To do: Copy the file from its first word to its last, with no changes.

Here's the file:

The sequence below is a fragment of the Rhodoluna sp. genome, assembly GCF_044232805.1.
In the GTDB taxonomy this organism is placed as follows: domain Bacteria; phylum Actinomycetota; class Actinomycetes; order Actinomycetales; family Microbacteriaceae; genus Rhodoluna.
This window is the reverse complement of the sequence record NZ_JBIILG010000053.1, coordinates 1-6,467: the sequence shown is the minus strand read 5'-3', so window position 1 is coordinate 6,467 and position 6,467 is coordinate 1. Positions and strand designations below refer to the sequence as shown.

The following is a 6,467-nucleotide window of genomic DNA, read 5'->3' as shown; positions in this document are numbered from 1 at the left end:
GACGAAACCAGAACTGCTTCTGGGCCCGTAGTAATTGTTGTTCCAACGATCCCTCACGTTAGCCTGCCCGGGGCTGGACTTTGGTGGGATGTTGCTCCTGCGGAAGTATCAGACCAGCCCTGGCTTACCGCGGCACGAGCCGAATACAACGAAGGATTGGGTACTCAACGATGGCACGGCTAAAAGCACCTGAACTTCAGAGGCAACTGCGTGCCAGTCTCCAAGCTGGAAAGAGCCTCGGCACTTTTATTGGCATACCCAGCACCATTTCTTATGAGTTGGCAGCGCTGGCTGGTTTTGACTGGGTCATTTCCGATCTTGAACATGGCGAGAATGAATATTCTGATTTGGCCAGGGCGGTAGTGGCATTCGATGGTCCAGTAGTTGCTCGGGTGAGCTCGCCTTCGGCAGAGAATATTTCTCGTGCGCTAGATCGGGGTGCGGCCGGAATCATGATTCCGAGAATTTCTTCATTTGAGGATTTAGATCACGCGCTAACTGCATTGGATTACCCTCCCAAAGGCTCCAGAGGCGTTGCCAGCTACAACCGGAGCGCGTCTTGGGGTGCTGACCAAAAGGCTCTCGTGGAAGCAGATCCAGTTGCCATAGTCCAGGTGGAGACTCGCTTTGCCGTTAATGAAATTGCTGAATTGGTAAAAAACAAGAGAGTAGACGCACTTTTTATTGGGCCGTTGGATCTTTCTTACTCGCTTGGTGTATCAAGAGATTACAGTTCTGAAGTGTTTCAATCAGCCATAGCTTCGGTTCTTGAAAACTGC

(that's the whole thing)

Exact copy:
The sequence below is a fragment of the Rhodoluna sp. genome, assembly GCF_044232805.1.
In the GTDB taxonomy this organism is placed as follows: domain Bacteria; phylum Actinomycetota; class Actinomycetes; order Actinomycetales; family Microbacteriaceae; genus Rhodoluna.
This window is the reverse complement of the sequence record NZ_JBIILG010000053.1, coordinates 1-6,467: the sequence shown is the minus strand read 5'-3', so window position 1 is coordinate 6,467 and position 6,467 is coordinate 1. Positions and strand designations below refer to the sequence as shown.

The following is a 6,467-nucleotide window of genomic DNA, read 5'->3' as shown; positions in this document are numbered from 1 at the left end:
GACGAAACCAGAACTGCTTCTGGGCCCGTAGTAATTGTTGTTCCAACGATCCCTCACGTTAGCCTGCCCGGGGCTGGACTTTGGTGGGATGTTGCTCCTGCGGAAGTATCAGACCAGCCCTGGCTTACCGCGGCACGAGCCGAATACAACGAAGGATTGGGTACTCAACGATGGCACGGCTAAAAGCACCTGAACTTCAGAGGCAACTGCGTGCCAGTCTCCAAGCTGGAAAGAGCCTCGGCACTTTTATTGGCATACCCAGCACCATTTCTTATGAGTTGGCAGCGCTGGCTGGTTTTGACTGGGTCATTTCCGATCTTGAACATGGCGAGAATGAATATTCTGATTTGGCCAGGGCGGTAGTGGCATTCGATGGTCCAGTAGTTGCTCGGGTGAGCTCGCCTTCGGCAGAGAATATTTCTCGTGCGCTAGATCGGGGTGCGGCCGGAATCATGATTCCGAGAATTTCTTCATTTGAGGATTTAGATCACGCGCTAACTGCATTGGATTACCCTCCCAAAGGCTCCAGAGGCGTTGCCAGCTACAACCGGAGCGCGTCTTGGGGTGCTGACCAAAAGGCTCTCGTGGAAGCAGATCCAGTTGCCATAGTCCAGGTGGAGACTCGCTTTGCCGTTAATGAAATTGCTGAATTGGTAAAAAACAAGAGAGTAGACGCACTTTTTATTGGGCCGTTGGATCTTTCTTACTCGCTTGGTGTATCAAGAGATTACAGTTCTGAAGTGTTTCAATCAGCCATAGCTTCGGTTCTTGAAAACTGC